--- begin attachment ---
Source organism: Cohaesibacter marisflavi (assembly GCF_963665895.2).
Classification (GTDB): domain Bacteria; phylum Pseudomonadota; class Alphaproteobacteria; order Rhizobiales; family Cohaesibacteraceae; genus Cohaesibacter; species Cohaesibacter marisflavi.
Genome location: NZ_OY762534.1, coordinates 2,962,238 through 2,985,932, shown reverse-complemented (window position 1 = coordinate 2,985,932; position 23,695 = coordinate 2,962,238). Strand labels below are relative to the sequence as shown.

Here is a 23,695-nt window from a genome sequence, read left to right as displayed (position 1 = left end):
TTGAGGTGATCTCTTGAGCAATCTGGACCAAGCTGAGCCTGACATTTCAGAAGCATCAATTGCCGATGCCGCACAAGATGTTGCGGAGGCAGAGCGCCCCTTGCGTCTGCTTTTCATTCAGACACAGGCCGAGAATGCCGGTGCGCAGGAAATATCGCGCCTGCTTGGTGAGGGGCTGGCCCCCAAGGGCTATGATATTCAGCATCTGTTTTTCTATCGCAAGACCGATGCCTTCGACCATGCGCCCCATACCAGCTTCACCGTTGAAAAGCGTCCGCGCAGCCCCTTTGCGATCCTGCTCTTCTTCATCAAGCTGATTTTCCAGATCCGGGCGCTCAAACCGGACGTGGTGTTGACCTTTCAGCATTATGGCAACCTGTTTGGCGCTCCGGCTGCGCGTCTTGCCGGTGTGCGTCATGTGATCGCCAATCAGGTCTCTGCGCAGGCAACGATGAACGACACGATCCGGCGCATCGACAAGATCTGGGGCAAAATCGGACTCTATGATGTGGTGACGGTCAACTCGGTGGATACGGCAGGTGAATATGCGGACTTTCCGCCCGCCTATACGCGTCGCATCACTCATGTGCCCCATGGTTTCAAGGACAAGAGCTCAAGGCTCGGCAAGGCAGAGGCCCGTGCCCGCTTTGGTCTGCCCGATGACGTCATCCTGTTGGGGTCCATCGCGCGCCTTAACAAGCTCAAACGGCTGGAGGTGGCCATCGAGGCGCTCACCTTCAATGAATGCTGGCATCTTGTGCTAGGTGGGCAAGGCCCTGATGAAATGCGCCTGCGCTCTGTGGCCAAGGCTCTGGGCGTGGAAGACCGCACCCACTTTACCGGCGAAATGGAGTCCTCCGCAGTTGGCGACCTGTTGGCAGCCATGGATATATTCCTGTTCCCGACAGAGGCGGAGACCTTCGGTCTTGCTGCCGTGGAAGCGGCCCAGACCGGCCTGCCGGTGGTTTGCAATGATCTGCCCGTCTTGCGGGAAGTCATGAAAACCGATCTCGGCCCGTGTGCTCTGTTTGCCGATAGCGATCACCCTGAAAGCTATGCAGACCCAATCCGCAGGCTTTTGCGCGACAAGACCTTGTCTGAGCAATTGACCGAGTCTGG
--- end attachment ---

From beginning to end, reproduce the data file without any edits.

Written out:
Source organism: Cohaesibacter marisflavi (assembly GCF_963665895.2).
Classification (GTDB): domain Bacteria; phylum Pseudomonadota; class Alphaproteobacteria; order Rhizobiales; family Cohaesibacteraceae; genus Cohaesibacter; species Cohaesibacter marisflavi.
Genome location: NZ_OY762534.1, coordinates 2,962,238 through 2,985,932, shown reverse-complemented (window position 1 = coordinate 2,985,932; position 23,695 = coordinate 2,962,238). Strand labels below are relative to the sequence as shown.

Here is a 23,695-nt window from a genome sequence, read left to right as displayed (position 1 = left end):
TTGAGGTGATCTCTTGAGCAATCTGGACCAAGCTGAGCCTGACATTTCAGAAGCATCAATTGCCGATGCCGCACAAGATGTTGCGGAGGCAGAGCGCCCCTTGCGTCTGCTTTTCATTCAGACACAGGCCGAGAATGCCGGTGCGCAGGAAATATCGCGCCTGCTTGGTGAGGGGCTGGCCCCCAAGGGCTATGATATTCAGCATCTGTTTTTCTATCGCAAGACCGATGCCTTCGACCATGCGCCCCATACCAGCTTCACCGTTGAAAAGCGTCCGCGCAGCCCCTTTGCGATCCTGCTCTTCTTCATCAAGCTGATTTTCCAGATCCGGGCGCTCAAACCGGACGTGGTGTTGACCTTTCAGCATTATGGCAACCTGTTTGGCGCTCCGGCTGCGCGTCTTGCCGGTGTGCGTCATGTGATCGCCAATCAGGTCTCTGCGCAGGCAACGATGAACGACACGATCCGGCGCATCGACAAGATCTGGGGCAAAATCGGACTCTATGATGTGGTGACGGTCAACTCGGTGGATACGGCAGGTGAATATGCGGACTTTCCGCCCGCCTATACGCGTCGCATCACTCATGTGCCCCATGGTTTCAAGGACAAGAGCTCAAGGCTCGGCAAGGCAGAGGCCCGTGCCCGCTTTGGTCTGCCCGATGACGTCATCCTGTTGGGGTCCATCGCGCGCCTTAACAAGCTCAAACGGCTGGAGGTGGCCATCGAGGCGCTCACCTTCAATGAATGCTGGCATCTTGTGCTAGGTGGGCAAGGCCCTGATGAAATGCGCCTGCGCTCTGTGGCCAAGGCTCTGGGCGTGGAAGACCGCACCCACTTTACCGGCGAAATGGAGTCCTCCGCAGTTGGCGACCTGTTGGCAGCCATGGATATATTCCTGTTCCCGACAGAGGCGGAGACCTTCGGTCTTGCTGCCGTGGAAGCGGCCCAGACCGGCCTGCCGGTGGTTTGCAATGATCTGCCCGTCTTGCGGGAAGTCATGAAAACCGATCTCGGCCCGTGTGCTCTGTTTGCCGATAGCGATCACCCTGAAAGCTATGCAGACCCAATCCGCAGGCTTTTGCGCGACAAGACCTTGTCTGAGCAATTGACCGAGTCTGG